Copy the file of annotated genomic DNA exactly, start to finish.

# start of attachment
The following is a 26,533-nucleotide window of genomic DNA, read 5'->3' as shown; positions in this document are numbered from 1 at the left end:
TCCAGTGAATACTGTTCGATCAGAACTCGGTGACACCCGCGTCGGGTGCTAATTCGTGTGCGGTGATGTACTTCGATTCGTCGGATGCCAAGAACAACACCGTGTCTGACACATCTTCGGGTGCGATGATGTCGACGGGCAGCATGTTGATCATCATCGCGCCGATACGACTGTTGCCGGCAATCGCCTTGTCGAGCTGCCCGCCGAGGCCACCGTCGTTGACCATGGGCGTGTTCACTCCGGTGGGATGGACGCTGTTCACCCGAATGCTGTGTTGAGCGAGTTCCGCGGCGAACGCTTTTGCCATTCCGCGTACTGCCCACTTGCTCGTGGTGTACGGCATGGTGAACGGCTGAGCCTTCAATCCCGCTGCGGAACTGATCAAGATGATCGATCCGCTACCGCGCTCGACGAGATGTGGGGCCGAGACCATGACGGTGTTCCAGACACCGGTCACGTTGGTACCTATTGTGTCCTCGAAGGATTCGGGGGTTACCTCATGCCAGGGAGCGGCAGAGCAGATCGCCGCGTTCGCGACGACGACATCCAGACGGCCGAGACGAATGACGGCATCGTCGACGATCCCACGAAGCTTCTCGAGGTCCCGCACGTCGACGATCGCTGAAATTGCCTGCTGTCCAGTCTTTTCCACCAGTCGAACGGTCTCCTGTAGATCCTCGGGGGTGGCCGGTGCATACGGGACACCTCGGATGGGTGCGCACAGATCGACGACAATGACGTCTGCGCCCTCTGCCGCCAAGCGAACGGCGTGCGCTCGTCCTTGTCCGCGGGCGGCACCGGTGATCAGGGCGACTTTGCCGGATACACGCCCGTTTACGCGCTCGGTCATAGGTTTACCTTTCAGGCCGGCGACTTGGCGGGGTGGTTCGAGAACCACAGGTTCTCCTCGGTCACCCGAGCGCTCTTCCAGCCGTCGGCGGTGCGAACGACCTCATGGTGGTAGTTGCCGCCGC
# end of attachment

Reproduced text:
The following is a 26,533-nucleotide window of genomic DNA, read 5'->3' as shown; positions in this document are numbered from 1 at the left end:
TCCAGTGAATACTGTTCGATCAGAACTCGGTGACACCCGCGTCGGGTGCTAATTCGTGTGCGGTGATGTACTTCGATTCGTCGGATGCCAAGAACAACACCGTGTCTGACACATCTTCGGGTGCGATGATGTCGACGGGCAGCATGTTGATCATCATCGCGCCGATACGACTGTTGCCGGCAATCGCCTTGTCGAGCTGCCCGCCGAGGCCACCGTCGTTGACCATGGGCGTGTTCACTCCGGTGGGATGGACGCTGTTCACCCGAATGCTGTGTTGAGCGAGTTCCGCGGCGAACGCTTTTGCCATTCCGCGTACTGCCCACTTGCTCGTGGTGTACGGCATGGTGAACGGCTGAGCCTTCAATCCCGCTGCGGAACTGATCAAGATGATCGATCCGCTACCGCGCTCGACGAGATGTGGGGCCGAGACCATGACGGTGTTCCAGACACCGGTCACGTTGGTACCTATTGTGTCCTCGAAGGATTCGGGGGTTACCTCATGCCAGGGAGCGGCAGAGCAGATCGCCGCGTTCGCGACGACGACATCCAGACGGCCGAGACGAATGACGGCATCGTCGACGATCCCACGAAGCTTCTCGAGGTCCCGCACGTCGACGATCGCTGAAATTGCCTGCTGTCCAGTCTTTTCCACCAGTCGAACGGTCTCCTGTAGATCCTCGGGGGTGGCCGGTGCATACGGGACACCTCGGATGGGTGCGCACAGATCGACGACAATGACGTCTGCGCCCTCTGCCGCCAAGCGAACGGCGTGCGCTCGTCCTTGTCCGCGGGCGGCACCGGTGATCAGGGCGACTTTGCCGGATACACGCCCGTTTACGCGCTCGGTCATAGGTTTACCTTTCAGGCCGGCGACTTGGCGGGGTGGTTCGAGAACCACAGGTTCTCCTCGGTCACCCGAGCGCTCTTCCAGCCGTCGGCGGTGCGAACGACCTCATGGTGGTAGTTGCCGCCGC